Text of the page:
Portknockie (1893)

James McKendrick came to this village as an answer to prayer. He wrote:

“According to the fishing conditions at that time, the only suitable season was from about the idle of November till the middle of January, when all the fisher folks were at home… We arrived towards the end of November and had good and large congregations from the first. (page 163)

The Friday night of the second week in Portknockie stands out as the most memorable in all my evangelistic career. The spirit of conviction was deep throughout the village, and there was an atmosphere of reverent solemnity everywhere that could be felt. That night after the address, I invited all who were anxious to remain - not one left. I spoke again, with the special object of helping the anxious, again giving all who desired it the opportunity to leave - not one left. Then the godly minister spoke, and a number prayed. Still none seemed willing to leave; and yet none would confess Christ as their Saviour. I spoke about ten minutes longer, and finished with prayer. It was now ten' o'clock, and we had begun at seven. I made a final appeal, adding that I could say no more, and then advised all to go home.

Suddenly in the centre of the hall a man dropped on his knees, and cried, "O God, save me; be merciful to me a sinner." This poor man had a skin disease, and his appearance was to many (myself included) almost repulsive; but the minister assured me that behind that unsightly visage there was one of the brightest intellects in the village. As he moaned, and wept, and prayed for mercy, every eye in that place was dim, and many cheeks were wet with tears. After a few minutes, I drew near to him, and repeated what I thought appropriate texts, and then stepped back beside the minister.

That hour and scene live before me as I write; and I fervently wish that every infidel and unbeliever could have witnessed it. Slowly he raised his head, and that hitherto repulsive face was now radiant with the peace and grace of God…….

When he finished his prayer in the hall, I said, "You have heard this man's testimony, I have said all I can say, and it is now nearly eleven o'clock, and we must go." Many rose to leave, when a man jumped up, and cried out, " Oh, praise God, I'm saved! There is no doubt about it—I feel it—I know it. I have been seeking salvation for years, but I have got it to-night." Then, raising his hands above his head, and looking up, he cried, "Oh God, save everybody here. Oh Lord, save everybody here." He then stepped on to a seat, and with his face shining, appealed to the people to trust in Christ, and be saved; and again he cried, "Lord, save the people."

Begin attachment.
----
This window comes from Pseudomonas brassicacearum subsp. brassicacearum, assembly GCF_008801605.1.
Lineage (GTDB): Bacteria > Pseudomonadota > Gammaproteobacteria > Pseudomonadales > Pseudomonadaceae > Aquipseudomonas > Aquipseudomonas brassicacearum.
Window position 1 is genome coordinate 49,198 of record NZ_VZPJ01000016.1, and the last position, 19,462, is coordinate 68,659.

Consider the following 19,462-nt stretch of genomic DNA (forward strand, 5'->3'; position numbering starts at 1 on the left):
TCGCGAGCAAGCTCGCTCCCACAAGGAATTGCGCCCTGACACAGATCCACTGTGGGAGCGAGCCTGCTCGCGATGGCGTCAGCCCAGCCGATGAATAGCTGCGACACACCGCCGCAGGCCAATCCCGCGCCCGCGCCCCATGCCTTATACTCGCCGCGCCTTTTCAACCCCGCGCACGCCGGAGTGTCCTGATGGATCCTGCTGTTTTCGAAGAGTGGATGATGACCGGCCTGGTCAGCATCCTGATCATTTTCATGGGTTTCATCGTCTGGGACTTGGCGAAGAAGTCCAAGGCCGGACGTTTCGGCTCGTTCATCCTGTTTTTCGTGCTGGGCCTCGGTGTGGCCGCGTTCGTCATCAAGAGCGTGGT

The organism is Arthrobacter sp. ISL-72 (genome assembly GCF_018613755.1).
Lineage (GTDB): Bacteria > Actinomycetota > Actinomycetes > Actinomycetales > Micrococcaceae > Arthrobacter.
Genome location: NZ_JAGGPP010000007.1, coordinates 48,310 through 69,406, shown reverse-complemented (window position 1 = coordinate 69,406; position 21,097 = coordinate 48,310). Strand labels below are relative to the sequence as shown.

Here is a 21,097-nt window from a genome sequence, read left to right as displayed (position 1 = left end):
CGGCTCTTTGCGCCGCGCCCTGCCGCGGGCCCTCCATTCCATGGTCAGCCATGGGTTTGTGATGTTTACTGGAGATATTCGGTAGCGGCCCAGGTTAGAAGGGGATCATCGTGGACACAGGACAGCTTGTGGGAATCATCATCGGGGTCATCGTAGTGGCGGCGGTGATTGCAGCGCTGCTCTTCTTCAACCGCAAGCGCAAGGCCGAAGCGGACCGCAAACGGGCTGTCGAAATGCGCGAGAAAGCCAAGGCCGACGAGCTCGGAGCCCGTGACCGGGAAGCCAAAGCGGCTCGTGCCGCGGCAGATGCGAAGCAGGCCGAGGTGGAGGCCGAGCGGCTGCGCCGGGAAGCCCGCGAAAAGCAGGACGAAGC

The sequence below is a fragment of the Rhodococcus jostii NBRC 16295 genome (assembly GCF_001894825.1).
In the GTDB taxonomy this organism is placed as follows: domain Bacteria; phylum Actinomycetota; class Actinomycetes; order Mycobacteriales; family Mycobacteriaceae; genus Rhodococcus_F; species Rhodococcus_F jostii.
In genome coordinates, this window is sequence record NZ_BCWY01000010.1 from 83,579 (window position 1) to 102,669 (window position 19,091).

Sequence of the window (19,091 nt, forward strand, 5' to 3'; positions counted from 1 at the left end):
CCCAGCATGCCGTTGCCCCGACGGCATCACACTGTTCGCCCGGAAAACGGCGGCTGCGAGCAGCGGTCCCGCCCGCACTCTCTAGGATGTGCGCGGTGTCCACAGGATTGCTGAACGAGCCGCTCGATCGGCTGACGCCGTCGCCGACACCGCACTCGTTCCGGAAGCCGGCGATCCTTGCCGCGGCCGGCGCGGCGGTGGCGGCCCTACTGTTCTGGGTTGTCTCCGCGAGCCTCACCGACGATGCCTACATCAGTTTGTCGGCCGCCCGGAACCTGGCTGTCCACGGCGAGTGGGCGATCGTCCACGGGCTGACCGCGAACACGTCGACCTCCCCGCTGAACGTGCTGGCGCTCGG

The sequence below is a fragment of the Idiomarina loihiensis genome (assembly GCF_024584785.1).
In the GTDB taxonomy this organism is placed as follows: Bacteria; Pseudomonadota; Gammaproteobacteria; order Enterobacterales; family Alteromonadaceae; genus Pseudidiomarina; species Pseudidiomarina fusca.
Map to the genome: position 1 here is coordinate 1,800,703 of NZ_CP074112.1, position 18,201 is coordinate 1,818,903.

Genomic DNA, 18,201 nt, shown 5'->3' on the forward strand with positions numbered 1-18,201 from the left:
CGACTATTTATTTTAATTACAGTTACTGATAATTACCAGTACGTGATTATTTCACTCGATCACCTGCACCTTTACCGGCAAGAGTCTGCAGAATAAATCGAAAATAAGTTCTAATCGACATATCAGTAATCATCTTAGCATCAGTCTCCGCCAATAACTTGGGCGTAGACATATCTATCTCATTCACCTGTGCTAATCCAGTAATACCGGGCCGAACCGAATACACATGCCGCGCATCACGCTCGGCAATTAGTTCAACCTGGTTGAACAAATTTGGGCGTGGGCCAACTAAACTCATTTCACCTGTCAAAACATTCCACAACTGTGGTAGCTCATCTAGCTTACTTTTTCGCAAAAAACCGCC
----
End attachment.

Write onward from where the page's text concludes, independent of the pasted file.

The scene that followed can never be described. The facts may be stated, but that will be a poor representation of the scene which followed. The Holy Spirit of God seemed just to mow the people down, and in less than five minutes over fifty people were on their knees upon the floor, crying to God for mercy. Over forty of these were men above thirty years of age. As one after another was born again and filled with the Holy Spirit, they literally danced for joy, and there was such a scene of excitement and religious fervour as no words can fitly set forth. I besought every saved person in the place to get outside, form into a procession, and give expression to their new-found joy by singing some hymns and marching through the village. I kept a few of the old and experienced Christians to assist Mr. Brown and myself in helping all who were in distress about their soul, and as one after another found peace and forgiveness, they set out and joined the procession. This continued till 2.30 a.m., but even then, many were too excited to go to rest. I have very imperfectly described that night, for it was the night of nights in my career, and in reviewing the extraordinary scenes of which I was an eye-witness on that occasion, I understood as never before how natural it was for ignorant onlookers on the day of Pentecost to imagine that those men on whom the Spirit descended were filled with wine.” 

“We continued six weeks, and night and day this wave of blessings rolled on. Homes were brightened, hearts gladdened, and about three hundred added to the saved.” 

"James McKendrick – Pioneer series" – Gospel Tract Publications pages 163, 166-8

 'By 6am the boats should have been off to sea, but some had not gone to bed, others for only an hour or two, so that the majority were not anxious for sea, the more so as it was Saturday, and the funeral of a resident was to take place at one o’clock. All turned back, and not a boat went to sea. At 8.00am a gale burst with almost the suddenness of a gunshot, and had the Portknockie boats been out, most probably not a single one could have escaped. Because of the position and formation of the harbour, not a boat could have entered in the face of such a gale. This was the unanimous verdict of the men, and it found confirmation in the large number of wrecks and loss of life in other parts of the coast. But for the great spiritual blessing in Portknockie on the previous night, the death-roll in the village would have been awful.

From 'McKendrick, Seen and Heard, p90

For more information see, ‘Glory in the Glen,’ by Tom Lennie published by Christian Focus Publications, p211-2.

Additional Information

I do not know where the meetings were held.

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